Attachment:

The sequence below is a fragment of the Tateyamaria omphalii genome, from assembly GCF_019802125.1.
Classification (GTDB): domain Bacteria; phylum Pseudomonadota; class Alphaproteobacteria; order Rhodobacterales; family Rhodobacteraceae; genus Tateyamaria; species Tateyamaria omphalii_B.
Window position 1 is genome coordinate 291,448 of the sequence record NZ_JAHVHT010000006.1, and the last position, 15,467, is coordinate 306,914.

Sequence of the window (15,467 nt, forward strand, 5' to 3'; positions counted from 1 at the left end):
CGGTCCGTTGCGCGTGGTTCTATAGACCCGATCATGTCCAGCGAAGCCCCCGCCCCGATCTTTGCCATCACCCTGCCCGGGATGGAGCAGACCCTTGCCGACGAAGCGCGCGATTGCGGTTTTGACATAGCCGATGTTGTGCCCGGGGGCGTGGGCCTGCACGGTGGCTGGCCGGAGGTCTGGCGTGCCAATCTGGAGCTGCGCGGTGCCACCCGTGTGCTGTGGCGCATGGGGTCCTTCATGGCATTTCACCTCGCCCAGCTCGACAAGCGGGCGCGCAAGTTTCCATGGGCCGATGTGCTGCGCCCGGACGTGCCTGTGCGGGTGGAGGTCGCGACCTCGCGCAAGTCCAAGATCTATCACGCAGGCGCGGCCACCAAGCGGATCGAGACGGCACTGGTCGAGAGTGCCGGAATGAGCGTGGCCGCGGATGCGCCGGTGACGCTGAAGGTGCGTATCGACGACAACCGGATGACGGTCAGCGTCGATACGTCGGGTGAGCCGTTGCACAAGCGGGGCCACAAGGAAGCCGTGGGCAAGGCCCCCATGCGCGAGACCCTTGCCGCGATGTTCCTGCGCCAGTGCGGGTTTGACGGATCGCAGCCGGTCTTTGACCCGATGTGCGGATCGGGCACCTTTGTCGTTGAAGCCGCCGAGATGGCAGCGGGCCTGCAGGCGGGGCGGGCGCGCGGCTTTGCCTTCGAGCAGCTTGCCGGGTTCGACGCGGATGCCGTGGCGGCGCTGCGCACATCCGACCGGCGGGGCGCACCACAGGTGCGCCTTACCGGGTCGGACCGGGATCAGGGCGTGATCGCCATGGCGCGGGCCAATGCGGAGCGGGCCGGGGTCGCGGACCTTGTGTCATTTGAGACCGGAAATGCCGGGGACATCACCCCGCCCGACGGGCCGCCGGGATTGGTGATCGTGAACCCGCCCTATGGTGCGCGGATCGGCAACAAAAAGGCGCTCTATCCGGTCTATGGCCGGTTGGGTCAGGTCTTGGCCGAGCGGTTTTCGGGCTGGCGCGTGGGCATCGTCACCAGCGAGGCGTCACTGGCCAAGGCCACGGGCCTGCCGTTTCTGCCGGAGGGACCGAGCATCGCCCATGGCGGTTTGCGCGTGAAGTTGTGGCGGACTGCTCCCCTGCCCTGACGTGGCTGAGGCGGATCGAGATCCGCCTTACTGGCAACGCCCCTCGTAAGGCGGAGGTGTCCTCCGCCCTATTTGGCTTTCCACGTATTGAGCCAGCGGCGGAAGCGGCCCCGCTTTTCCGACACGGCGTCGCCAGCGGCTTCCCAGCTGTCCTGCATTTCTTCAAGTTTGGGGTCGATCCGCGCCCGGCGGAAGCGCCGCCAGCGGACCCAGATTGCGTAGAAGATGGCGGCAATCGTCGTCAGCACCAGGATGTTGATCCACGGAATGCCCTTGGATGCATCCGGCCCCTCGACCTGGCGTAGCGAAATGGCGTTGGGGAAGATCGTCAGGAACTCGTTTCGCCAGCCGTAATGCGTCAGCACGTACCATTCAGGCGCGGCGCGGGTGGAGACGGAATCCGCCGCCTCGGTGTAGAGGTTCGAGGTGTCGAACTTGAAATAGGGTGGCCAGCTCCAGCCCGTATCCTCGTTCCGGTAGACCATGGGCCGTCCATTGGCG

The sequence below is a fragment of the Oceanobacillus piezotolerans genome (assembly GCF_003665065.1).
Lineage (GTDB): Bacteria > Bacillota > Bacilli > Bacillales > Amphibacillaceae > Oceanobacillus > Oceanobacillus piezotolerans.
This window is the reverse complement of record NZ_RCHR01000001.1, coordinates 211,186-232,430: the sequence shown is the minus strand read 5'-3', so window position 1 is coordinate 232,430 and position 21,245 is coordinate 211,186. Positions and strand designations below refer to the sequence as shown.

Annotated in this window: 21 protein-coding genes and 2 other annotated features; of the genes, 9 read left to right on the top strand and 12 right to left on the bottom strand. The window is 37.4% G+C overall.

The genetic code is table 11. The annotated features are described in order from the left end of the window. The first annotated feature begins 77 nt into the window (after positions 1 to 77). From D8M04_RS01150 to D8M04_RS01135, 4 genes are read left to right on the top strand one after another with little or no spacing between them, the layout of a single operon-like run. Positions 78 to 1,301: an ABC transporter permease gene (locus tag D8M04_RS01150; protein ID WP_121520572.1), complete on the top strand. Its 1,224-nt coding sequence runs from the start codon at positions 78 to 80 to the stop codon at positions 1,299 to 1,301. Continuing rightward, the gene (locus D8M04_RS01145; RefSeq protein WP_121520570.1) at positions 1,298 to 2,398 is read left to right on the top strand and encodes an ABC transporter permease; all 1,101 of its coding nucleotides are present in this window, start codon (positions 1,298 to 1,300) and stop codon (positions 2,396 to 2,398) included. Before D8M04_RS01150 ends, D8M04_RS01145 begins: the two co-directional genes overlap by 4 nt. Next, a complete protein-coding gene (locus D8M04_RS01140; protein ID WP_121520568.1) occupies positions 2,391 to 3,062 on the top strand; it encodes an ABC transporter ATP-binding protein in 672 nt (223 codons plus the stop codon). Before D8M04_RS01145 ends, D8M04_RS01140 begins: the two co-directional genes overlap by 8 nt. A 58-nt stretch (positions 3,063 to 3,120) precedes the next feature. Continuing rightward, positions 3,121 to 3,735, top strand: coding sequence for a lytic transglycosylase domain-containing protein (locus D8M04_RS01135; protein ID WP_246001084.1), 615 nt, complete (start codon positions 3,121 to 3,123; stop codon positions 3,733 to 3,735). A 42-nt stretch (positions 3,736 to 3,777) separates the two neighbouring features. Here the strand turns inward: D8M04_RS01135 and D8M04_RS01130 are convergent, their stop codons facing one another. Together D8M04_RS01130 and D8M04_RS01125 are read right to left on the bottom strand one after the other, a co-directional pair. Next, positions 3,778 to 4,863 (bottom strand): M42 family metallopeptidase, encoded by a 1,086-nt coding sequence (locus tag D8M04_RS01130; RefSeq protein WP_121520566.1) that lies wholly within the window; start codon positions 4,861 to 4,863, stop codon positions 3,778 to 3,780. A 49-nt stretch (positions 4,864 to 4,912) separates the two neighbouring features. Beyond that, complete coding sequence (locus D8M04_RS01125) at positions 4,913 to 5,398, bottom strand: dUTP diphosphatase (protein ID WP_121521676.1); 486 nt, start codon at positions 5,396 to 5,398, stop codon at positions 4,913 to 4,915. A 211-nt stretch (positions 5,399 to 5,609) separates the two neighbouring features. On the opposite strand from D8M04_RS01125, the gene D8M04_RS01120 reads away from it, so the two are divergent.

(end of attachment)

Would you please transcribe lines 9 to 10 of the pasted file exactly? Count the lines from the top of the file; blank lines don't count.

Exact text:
Annotated in this window: 21 protein-coding genes and 2 other annotated features; of the genes, 9 read left to right on the top strand and 12 right to left on the bottom strand. The window is 37.4% G+C overall.

The genetic code is table 11. The annotated features are described in order from the left end of the window. The first annotated feature begins 77 nt into the window (after positions 1 to 77). From D8M04_RS01150 to D8M04_RS01135, 4 genes are read left to right on the top strand one after another with little or no spacing between them, the layout of a single operon-like run. Positions 78 to 1,301: an ABC transporter permease gene (locus tag D8M04_RS01150; protein ID WP_121520572.1), complete on the top strand. Its 1,224-nt coding sequence runs from the start codon at positions 78 to 80 to the stop codon at positions 1,299 to 1,301. Continuing rightward, the gene (locus D8M04_RS01145; RefSeq protein WP_121520570.1) at positions 1,298 to 2,398 is read left to right on the top strand and encodes an ABC transporter permease; all 1,101 of its coding nucleotides are present in this window, start codon (positions 1,298 to 1,300) and stop codon (positions 2,396 to 2,398) included. Before D8M04_RS01150 ends, D8M04_RS01145 begins: the two co-directional genes overlap by 4 nt. Next, a complete protein-coding gene (locus D8M04_RS01140; protein ID WP_121520568.1) occupies positions 2,391 to 3,062 on the top strand; it encodes an ABC transporter ATP-binding protein in 672 nt (223 codons plus the stop codon). Before D8M04_RS01145 ends, D8M04_RS01140 begins: the two co-directional genes overlap by 8 nt. A 58-nt stretch (positions 3,063 to 3,120) precedes the next feature. Continuing rightward, positions 3,121 to 3,735, top strand: coding sequence for a lytic transglycosylase domain-containing protein (locus D8M04_RS01135; protein ID WP_246001084.1), 615 nt, complete (start codon positions 3,121 to 3,123; stop codon positions 3,733 to 3,735). A 42-nt stretch (positions 3,736 to 3,777) separates the two neighbouring features. Here the strand turns inward: D8M04_RS01135 and D8M04_RS01130 are convergent, their stop codons facing one another. Together D8M04_RS01130 and D8M04_RS01125 are read right to left on the bottom strand one after the other, a co-directional pair. Next, positions 3,778 to 4,863 (bottom strand): M42 family metallopeptidase, encoded by a 1,086-nt coding sequence (locus tag D8M04_RS01130; RefSeq protein WP_121520566.1) that lies wholly within the window; start codon positions 4,861 to 4,863, stop codon positions 3,778 to 3,780. A 49-nt stretch (positions 4,864 to 4,912) separates the two neighbouring features. Beyond that, complete coding sequence (locus D8M04_RS01125) at positions 4,913 to 5,398, bottom strand: dUTP diphosphatase (protein ID WP_121521676.1); 486 nt, start codon at positions 5,396 to 5,398, stop codon at positions 4,913 to 4,915. A 211-nt stretch (positions 5,399 to 5,609) separates the two neighbouring features. On the opposite strand from D8M04_RS01125, the gene D8M04_RS01120 reads away from it, so the two are divergent.